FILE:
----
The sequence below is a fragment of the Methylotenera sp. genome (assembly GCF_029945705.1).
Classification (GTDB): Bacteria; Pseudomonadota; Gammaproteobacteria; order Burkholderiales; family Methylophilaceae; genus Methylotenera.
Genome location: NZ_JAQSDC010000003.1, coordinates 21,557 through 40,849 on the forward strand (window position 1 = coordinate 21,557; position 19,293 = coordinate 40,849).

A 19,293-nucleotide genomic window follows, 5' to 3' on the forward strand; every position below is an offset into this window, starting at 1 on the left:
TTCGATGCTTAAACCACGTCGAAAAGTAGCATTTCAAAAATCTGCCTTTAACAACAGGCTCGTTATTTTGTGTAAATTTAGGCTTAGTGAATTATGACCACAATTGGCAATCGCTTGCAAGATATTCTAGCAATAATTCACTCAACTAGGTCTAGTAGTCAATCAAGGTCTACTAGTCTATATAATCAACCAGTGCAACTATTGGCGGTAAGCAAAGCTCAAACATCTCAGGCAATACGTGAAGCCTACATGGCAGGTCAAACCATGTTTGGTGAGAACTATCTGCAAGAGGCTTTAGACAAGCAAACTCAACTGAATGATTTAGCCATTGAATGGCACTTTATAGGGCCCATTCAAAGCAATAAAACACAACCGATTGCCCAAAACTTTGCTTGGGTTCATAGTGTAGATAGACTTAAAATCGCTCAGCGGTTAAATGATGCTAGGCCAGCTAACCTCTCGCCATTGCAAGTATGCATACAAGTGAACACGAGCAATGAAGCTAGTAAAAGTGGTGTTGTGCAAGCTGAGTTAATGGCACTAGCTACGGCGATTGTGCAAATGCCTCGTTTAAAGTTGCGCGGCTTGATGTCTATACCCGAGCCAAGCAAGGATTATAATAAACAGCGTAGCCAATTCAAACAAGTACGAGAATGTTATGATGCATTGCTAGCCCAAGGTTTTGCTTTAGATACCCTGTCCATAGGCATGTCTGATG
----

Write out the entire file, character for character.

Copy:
The sequence below is a fragment of the Methylotenera sp. genome (assembly GCF_029945705.1).
Classification (GTDB): Bacteria; Pseudomonadota; Gammaproteobacteria; order Burkholderiales; family Methylophilaceae; genus Methylotenera.
Genome location: NZ_JAQSDC010000003.1, coordinates 21,557 through 40,849 on the forward strand (window position 1 = coordinate 21,557; position 19,293 = coordinate 40,849).

A 19,293-nucleotide genomic window follows, 5' to 3' on the forward strand; every position below is an offset into this window, starting at 1 on the left:
TTCGATGCTTAAACCACGTCGAAAAGTAGCATTTCAAAAATCTGCCTTTAACAACAGGCTCGTTATTTTGTGTAAATTTAGGCTTAGTGAATTATGACCACAATTGGCAATCGCTTGCAAGATATTCTAGCAATAATTCACTCAACTAGGTCTAGTAGTCAATCAAGGTCTACTAGTCTATATAATCAACCAGTGCAACTATTGGCGGTAAGCAAAGCTCAAACATCTCAGGCAATACGTGAAGCCTACATGGCAGGTCAAACCATGTTTGGTGAGAACTATCTGCAAGAGGCTTTAGACAAGCAAACTCAACTGAATGATTTAGCCATTGAATGGCACTTTATAGGGCCCATTCAAAGCAATAAAACACAACCGATTGCCCAAAACTTTGCTTGGGTTCATAGTGTAGATAGACTTAAAATCGCTCAGCGGTTAAATGATGCTAGGCCAGCTAACCTCTCGCCATTGCAAGTATGCATACAAGTGAACACGAGCAATGAAGCTAGTAAAAGTGGTGTTGTGCAAGCTGAGTTAATGGCACTAGCTACGGCGATTGTGCAAATGCCTCGTTTAAAGTTGCGCGGCTTGATGTCTATACCCGAGCCAAGCAAGGATTATAATAAACAGCGTAGCCAATTCAAACAAGTACGAGAATGTTATGATGCATTGCTAGCCCAAGGTTTTGCTTTAGATACCCTGTCCATAGGCATGTCTGATG